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Stairs in your grooming shop

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  • Stairs in your grooming shop

    I was wondering how many people have stairs in there shop. I am looking a 2 different spaces. One space is slightly smaller with just like 3 stairs in the shop, but will cost so much more to vent and build out. The other one is larger with high ceilings, windows that open and a large room that can be my wash/drying and holding room. Unfortanatly there is about 6 stairs leading up to that room. This makes me nervous. Ugh!

    If you have steps in your shop how do you deal with them? I was thinking of making a ramp up half of them because they are wide, but my husband seams to think it will take up space.

    feed back please!

  • #2
    check with local laws

    We have 2 step coming into our salon and since it is a business, we had very strict laws about having handicap acces. ramp at our expense. We had to hire someone to build it and it wasn't cheap. Call the city building inspector and they can shed some light...

    Good luck!


    • #3
      Stairs in shop

      I am home based and groom in my basement. I have 10 steps leading down to the room and have only had one issue with a large dog who would not go down the stairs. I am new to grooming, and do not have to many large dogs, thank goodness, but I am going to have to make some changes in the spring to make the stairs easier to use, add a separate entrance and make a change to the inside of the house to do it all.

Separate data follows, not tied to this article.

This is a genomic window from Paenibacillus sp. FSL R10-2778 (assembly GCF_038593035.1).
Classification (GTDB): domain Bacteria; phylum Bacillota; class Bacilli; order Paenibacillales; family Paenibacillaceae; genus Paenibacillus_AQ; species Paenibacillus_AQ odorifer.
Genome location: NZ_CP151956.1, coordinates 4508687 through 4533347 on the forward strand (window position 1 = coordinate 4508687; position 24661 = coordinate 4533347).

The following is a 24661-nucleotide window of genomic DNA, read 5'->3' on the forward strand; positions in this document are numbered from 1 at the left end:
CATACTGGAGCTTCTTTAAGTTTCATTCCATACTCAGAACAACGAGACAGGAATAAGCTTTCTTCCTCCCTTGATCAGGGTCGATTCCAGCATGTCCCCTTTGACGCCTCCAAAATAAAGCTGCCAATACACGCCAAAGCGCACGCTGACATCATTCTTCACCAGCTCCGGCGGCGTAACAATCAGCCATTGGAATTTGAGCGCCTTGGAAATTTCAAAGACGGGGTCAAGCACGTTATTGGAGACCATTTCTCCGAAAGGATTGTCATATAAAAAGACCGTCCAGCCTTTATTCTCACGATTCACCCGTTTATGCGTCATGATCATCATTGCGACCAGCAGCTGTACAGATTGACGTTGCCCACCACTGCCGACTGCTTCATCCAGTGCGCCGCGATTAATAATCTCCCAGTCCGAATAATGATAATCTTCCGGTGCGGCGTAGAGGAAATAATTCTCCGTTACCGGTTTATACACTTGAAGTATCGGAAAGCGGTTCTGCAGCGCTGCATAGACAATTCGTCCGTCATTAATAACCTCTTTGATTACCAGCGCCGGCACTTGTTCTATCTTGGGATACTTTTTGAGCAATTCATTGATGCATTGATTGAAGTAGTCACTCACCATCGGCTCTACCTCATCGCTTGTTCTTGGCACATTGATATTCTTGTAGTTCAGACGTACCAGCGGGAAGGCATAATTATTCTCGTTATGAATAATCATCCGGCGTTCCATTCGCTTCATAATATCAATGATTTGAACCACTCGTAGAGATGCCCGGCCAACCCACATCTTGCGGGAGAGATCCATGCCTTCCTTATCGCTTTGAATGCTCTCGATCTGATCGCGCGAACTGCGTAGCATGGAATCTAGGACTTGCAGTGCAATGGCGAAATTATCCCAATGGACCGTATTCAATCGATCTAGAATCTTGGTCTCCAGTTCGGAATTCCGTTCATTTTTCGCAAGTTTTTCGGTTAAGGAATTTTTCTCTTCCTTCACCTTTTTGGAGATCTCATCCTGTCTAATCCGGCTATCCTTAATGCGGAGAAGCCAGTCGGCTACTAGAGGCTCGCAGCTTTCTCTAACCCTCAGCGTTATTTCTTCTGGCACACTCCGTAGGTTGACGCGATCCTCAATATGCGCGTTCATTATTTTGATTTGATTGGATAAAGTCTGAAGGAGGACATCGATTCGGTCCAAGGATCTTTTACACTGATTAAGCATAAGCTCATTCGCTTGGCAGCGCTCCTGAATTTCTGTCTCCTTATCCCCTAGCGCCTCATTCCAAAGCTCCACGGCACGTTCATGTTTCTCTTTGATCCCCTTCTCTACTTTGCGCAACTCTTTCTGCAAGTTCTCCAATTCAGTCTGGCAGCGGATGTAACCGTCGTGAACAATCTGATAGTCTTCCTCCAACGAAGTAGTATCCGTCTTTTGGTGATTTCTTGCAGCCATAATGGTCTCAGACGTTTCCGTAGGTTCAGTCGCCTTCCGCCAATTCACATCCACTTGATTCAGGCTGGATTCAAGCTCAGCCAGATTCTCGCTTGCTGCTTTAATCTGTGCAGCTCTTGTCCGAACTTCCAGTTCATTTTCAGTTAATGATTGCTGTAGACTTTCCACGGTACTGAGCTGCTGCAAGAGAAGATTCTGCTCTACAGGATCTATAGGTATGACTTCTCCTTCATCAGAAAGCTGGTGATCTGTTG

You can manage with stairs, but I think it would save a lot of problems if you didn't have more than one or two!

      Just my opinion,
      AKA: Gluergirl
      or Little_Critters on egroomer pages


      • #4
        Years ago I used to work in a salon on the second floor of a converted home dwelling, with retail and training on the ground floor. There was an indoor set of stairs that were wood covered with no slip strips, and an outdoor set in the dog run area that were wood with open backs that had a landing halfway up. There were single steps up into the holding room, and down into the salon. The biggest problems I saw were the older clients, whom I would meet on the ground floor, and the dogs that were afraid of stairs. There was one St Bernard in particular that my bather and I would have to pick up and carry up those back wooden stairs. UGH, what a nightmare. As my clientele and I age, I have found less stairs is better. They're all well and good in your early 30's but halfway through the 40's my knees ain't what they used to be. I suppose a ramp would be a good thing as long as the angle isn't too steep.